How to Create a Freeze Frame Introduction in Premiere Pro

Learn how to create an awesome character introduction with the use of freeze frames in this beginner Adobe Premiere Pro tutorial.

Introduction Freeze Frame effect in premiere pro

Do you know the police series ‘Brooklyn Nine Nine’? Or the movie ‘Rock n Rolla’? Well both used a specific effect for their character introductions. And I did the same last year when I made an aftermovie for a Belgian artist named Safi who I went on tour with. It’s basically a freeze frame effect which most of the times is made in Adobe After Effects but I found a way to make it in Adobe Premiere Pro. It does have it’s limitations when you’re making it in Premiere but you can still make something really cool.

First off we need some shots of our characters and you can make these quite boring by letting them just look into the camera or you can let them do an action, which gives more dynamic to the intro.

Once you’ve got your shots, bring them intro Premiere Pro and the first thing that we’re going to do is freeze frame then. Which can be done by either right clicking and choosing frame hold or with the export frame button in the program monitor. From that exported frame you can save it as a png and import it into the project. Then we can use either Premiere Pro or Photoshop for the next step.

Photoshop method

In Premiere you can right click on the png in your project panel and select ‘edit in Photoshop’, this will bring you to Photoshop and from there you can mask the subject so it’s a seperate layer with a transparent background. Photoshop has some amazing tools to do this so if you have Adobe Photoshop I recommend using this.

Premiere Method

If you don’t have Adobe Photoshop you just have to select the layer in your timeline and use the pen tool from the opacity property in the effect controls panel to mask the subject. Take your time for this and make it as accurate as possible.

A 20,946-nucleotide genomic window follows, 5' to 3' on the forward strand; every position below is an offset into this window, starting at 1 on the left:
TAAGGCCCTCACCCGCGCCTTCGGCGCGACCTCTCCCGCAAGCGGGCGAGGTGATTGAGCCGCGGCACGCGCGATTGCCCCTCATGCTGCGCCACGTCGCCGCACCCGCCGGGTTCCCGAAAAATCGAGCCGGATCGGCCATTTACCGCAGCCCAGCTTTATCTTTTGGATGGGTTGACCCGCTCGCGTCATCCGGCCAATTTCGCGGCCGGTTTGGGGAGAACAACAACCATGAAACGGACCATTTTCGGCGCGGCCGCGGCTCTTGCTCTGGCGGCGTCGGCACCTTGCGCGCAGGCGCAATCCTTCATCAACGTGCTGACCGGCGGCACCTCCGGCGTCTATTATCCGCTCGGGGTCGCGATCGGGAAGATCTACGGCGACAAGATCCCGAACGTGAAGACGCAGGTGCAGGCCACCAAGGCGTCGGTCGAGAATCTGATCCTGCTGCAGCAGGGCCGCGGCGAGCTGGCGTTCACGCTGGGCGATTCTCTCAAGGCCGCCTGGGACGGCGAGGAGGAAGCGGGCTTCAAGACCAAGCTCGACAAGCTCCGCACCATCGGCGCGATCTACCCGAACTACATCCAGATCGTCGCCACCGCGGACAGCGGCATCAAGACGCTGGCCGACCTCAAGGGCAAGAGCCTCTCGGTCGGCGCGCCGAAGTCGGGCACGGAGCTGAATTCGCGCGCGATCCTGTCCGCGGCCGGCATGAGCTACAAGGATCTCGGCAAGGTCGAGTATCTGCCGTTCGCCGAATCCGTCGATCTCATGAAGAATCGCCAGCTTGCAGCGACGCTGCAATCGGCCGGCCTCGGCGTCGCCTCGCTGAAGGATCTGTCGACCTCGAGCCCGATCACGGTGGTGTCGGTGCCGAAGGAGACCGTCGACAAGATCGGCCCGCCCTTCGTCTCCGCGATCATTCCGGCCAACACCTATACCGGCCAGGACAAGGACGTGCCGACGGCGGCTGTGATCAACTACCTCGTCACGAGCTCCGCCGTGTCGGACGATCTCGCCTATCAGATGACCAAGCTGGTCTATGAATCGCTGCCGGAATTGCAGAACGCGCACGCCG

color matte background
Color matte background

Once our subject is masked out nest the layer and then it’s time to give our background some effects. Of course all of this is completely customizable but what I did was placing a color matte beneath the nested mask layer. Then I applied a ramp effect to it and blended it with the original color to give some more depth to the color matte.

Then we’re going to animate the nested layer with the transform effect. I just scaled and re-positioned the subject a bit. And to finalize the effect you can use extra elements in the background or add overlays or particles. Or a text layer with the name of the subject which you can also animate using the transform tool. Whenever you do this make sure to set the shutter angle to 180 degrees to get motion blur.

Final effect
Final effect

Learn after Effects

As I mentioned before, most of these type of effects are made with Adobe After Effects. Because with that software you have more controls over the effects. And you even have the ability to place your layers in 3D space. Now After Effects is a bit harder to master than Premiere Premiere so I recommend watching our beginner After Effects class on Skillshare. Even I have watched this class completely and learned a lot from it. So when you want to start with creating more (advanced) effects like this, make sure to check out our class. The first two months are completely for free so definitely worth it!

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